John Cooper, the automotive engineer, enthusiast and sports-car driver who created one of the more notable chic fashion statements of London's swinging '60s, the Mini Cooper, is born July 17, 1923, in Surrey, U.K.
Alec Issigonis of the British Motor Corp. sketched the original Mini on the back of a cigarette pack in the late 1950s. But Cooper made the car one of the auto industry's venerable touchstones.
With an ingenious design, Issigonis devoted 80 percent of the car's space to passengers and just 20 percent to mechanical components. The layout did not permit room for a driveshaft, so the standard 850cc, four-cylinder engine -- and the four-speed gearbox -- were slotted above the driving wheels.
Soon after the Mini was launched, Cooper recommended to George Harriman, head of the British Motor Corp., a tuned-up version of the Mini. Harriman doubted that he could sell more than 1,000 but sales of Minis with Cooper's modifications topped 125,000.
Starting in 1961, Cooper created a special edition called the Mini Cooper, and in 1963, the higher-performing Cooper S. The Mini Cooper and Mini Cooper S were available with bigger engines of 970cc, 1,071cc and 1,275cc. The Cooper models featured twin carburetors, front disc brakes, a shorter shift lever, higher gearing and wider tires. They became the most coveted Minis and a status symbol in England's capital and beyond.
Cooper was consulted regularly about improvements to the design and an entire family of Mini Cooper variants evolved over time. The Mini Cooper dominated rally racing for the rest of the 1960s, winning multiple championships and four consecutive Monte Carlo rallies from 1964 to 1967.
It was the first economy car to become a status symbol. Owners included King Hussein of Jordan and members of the Beatles. "Drive a Mini Cooper -- the most fun you can have with your clothes on!" the company declared in advertisements. "If your tyres survive more than 2,000 miles, you've driven like a wimp."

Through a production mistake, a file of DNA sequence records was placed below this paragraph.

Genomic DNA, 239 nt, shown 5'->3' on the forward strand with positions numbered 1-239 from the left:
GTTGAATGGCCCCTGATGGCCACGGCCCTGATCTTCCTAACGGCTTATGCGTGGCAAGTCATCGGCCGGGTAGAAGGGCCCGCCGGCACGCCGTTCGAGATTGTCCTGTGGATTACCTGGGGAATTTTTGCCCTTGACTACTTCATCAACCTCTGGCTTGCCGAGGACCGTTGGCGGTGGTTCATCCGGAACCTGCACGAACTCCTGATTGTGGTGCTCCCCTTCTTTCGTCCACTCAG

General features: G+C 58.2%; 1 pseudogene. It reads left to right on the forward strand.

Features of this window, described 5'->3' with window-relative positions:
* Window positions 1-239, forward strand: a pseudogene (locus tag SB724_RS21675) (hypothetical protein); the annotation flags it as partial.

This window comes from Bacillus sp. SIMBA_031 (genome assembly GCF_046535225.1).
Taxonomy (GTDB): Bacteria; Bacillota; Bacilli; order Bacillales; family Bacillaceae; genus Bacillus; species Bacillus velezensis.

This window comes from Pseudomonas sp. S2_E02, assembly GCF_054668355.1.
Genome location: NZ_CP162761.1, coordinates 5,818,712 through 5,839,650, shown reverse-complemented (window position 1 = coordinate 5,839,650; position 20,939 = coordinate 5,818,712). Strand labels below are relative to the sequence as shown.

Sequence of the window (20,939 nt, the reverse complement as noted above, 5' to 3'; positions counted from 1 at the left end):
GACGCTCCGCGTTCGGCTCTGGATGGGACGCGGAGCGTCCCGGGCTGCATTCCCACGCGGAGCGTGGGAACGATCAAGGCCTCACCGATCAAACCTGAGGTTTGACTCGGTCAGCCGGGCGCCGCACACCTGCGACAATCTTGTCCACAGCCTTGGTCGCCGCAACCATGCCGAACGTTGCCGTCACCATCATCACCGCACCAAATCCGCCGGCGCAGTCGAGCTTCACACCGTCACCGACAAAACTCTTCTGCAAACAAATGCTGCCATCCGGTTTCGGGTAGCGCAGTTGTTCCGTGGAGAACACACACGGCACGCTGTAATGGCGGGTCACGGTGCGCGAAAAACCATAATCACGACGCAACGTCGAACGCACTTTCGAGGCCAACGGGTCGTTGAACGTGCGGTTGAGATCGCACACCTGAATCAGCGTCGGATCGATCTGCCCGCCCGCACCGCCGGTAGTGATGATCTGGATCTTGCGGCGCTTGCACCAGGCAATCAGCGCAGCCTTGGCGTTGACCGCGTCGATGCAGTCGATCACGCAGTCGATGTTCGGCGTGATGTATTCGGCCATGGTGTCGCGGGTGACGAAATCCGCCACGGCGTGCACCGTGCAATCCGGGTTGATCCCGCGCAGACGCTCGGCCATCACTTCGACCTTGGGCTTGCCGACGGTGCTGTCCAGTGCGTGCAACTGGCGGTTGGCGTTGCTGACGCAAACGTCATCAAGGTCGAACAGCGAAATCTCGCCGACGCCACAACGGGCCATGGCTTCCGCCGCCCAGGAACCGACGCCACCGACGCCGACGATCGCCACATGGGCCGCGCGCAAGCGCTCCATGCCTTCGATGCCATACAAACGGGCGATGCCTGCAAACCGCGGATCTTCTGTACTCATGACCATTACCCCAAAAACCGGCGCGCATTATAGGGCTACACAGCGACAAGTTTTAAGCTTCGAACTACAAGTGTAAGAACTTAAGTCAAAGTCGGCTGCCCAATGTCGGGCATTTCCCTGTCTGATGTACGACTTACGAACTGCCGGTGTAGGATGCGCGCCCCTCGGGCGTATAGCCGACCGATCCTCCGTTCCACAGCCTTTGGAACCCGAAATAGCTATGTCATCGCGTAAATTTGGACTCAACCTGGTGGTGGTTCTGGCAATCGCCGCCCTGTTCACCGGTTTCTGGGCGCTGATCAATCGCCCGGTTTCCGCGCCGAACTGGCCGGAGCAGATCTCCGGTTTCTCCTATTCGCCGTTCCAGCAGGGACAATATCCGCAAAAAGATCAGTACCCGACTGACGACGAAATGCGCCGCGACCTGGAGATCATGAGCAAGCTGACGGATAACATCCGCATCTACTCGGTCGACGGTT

Its maneuverability was immortalized in the 1969 movie, The Italian Job, starring Michael Caine.
The Mini, which appeared as Austin and Morris models in Europe in 1959, was built continuously in England until 2000, with 5.3 million produced over time.
Mini became an independent marque in 1969 and replaced the separate Austin Mini and Morris Mini car model names.
The tiny car foreshadowed the wave of econoboxes in the 1970s and '80s, and its front-wheel-drive configuration, with the engine mounted sideways for space efficiency, was widely copied.
Cooper's father, Charles, was an engineer who worked in automobile design in the early years of auto racing. John Cooper's first job was an apprenticeship in one of his father's companies, and he went on to work for a toolmaker who specialized in equipment for England's Royal Navy.
He made aircraft instruments during World War II.
After the war, John and Charles teamed up to build race cars for the Formula Three and Formula Two racing circuits, with John Cooper as driver and co-designer.
Stirling Moss won the 1958 Argentine Grand Prix in a rear-engine, lightweight Cooper-Climax that went the entire race without a single pit stop for a tire change, a racing breakthrough that brought fame to the Cooper Car Co.
The company became the first British motor racing manufacturer to win the Formula One constructors' championship, which it captured two years in a row.
Cooper's Formula One ties declined and after his father's death in 1964, he sold the company and turned his attention to what would become the Mini Cooper.
In 2007, BMW officially acquired the John Cooper Works brand name from the Cooper family.